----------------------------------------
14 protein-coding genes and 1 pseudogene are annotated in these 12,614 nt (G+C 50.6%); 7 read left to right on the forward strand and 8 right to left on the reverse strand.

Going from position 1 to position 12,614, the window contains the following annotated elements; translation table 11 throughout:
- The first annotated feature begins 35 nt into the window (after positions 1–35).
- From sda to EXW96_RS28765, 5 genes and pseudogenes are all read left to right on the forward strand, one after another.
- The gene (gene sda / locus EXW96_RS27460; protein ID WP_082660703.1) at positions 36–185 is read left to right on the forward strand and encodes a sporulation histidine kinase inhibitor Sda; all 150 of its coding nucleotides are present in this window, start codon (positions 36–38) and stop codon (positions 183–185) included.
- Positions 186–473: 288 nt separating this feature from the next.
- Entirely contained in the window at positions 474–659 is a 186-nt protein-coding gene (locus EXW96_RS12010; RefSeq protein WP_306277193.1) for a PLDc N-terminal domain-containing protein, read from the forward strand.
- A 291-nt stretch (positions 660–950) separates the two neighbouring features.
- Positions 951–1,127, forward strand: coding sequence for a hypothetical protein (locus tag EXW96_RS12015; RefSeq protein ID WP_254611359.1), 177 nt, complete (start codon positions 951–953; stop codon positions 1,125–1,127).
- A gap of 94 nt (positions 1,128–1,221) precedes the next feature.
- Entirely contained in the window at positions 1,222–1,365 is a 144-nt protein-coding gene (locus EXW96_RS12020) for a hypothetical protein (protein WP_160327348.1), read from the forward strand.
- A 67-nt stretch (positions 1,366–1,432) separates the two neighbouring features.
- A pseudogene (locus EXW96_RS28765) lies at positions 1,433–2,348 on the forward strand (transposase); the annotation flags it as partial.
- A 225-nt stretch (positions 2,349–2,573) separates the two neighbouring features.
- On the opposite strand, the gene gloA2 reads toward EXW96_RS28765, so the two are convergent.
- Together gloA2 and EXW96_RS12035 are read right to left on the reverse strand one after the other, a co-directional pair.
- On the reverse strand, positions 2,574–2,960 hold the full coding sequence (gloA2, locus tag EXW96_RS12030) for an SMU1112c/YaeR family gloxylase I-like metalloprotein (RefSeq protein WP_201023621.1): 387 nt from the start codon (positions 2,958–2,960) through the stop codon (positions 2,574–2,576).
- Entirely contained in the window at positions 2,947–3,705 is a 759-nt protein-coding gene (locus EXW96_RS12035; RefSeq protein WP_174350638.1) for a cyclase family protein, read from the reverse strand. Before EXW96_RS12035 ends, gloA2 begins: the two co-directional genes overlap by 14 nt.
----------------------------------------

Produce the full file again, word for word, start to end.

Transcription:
14 protein-coding genes and 1 pseudogene are annotated in these 12,614 nt (G+C 50.6%); 7 read left to right on the forward strand and 8 right to left on the reverse strand.

Going from position 1 to position 12,614, the window contains the following annotated elements; translation table 11 throughout:
- The first annotated feature begins 35 nt into the window (after positions 1–35).
- From sda to EXW96_RS28765, 5 genes and pseudogenes are all read left to right on the forward strand, one after another.
- The gene (gene sda / locus EXW96_RS27460; protein ID WP_082660703.1) at positions 36–185 is read left to right on the forward strand and encodes a sporulation histidine kinase inhibitor Sda; all 150 of its coding nucleotides are present in this window, start codon (positions 36–38) and stop codon (positions 183–185) included.
- Positions 186–473: 288 nt separating this feature from the next.
- Entirely contained in the window at positions 474–659 is a 186-nt protein-coding gene (locus EXW96_RS12010; RefSeq protein WP_306277193.1) for a PLDc N-terminal domain-containing protein, read from the forward strand.
- A 291-nt stretch (positions 660–950) separates the two neighbouring features.
- Positions 951–1,127, forward strand: coding sequence for a hypothetical protein (locus tag EXW96_RS12015; RefSeq protein ID WP_254611359.1), 177 nt, complete (start codon positions 951–953; stop codon positions 1,125–1,127).
- A gap of 94 nt (positions 1,128–1,221) precedes the next feature.
- Entirely contained in the window at positions 1,222–1,365 is a 144-nt protein-coding gene (locus EXW96_RS12020) for a hypothetical protein (protein WP_160327348.1), read from the forward strand.
- A 67-nt stretch (positions 1,366–1,432) separates the two neighbouring features.
- A pseudogene (locus EXW96_RS28765) lies at positions 1,433–2,348 on the forward strand (transposase); the annotation flags it as partial.
- A 225-nt stretch (positions 2,349–2,573) separates the two neighbouring features.
- On the opposite strand, the gene gloA2 reads toward EXW96_RS28765, so the two are convergent.
- Together gloA2 and EXW96_RS12035 are read right to left on the reverse strand one after the other, a co-directional pair.
- On the reverse strand, positions 2,574–2,960 hold the full coding sequence (gloA2, locus tag EXW96_RS12030) for an SMU1112c/YaeR family gloxylase I-like metalloprotein (RefSeq protein WP_201023621.1): 387 nt from the start codon (positions 2,958–2,960) through the stop codon (positions 2,574–2,576).
- Entirely contained in the window at positions 2,947–3,705 is a 759-nt protein-coding gene (locus EXW96_RS12035; RefSeq protein WP_174350638.1) for a cyclase family protein, read from the reverse strand. Before EXW96_RS12035 ends, gloA2 begins: the two co-directional genes overlap by 14 nt.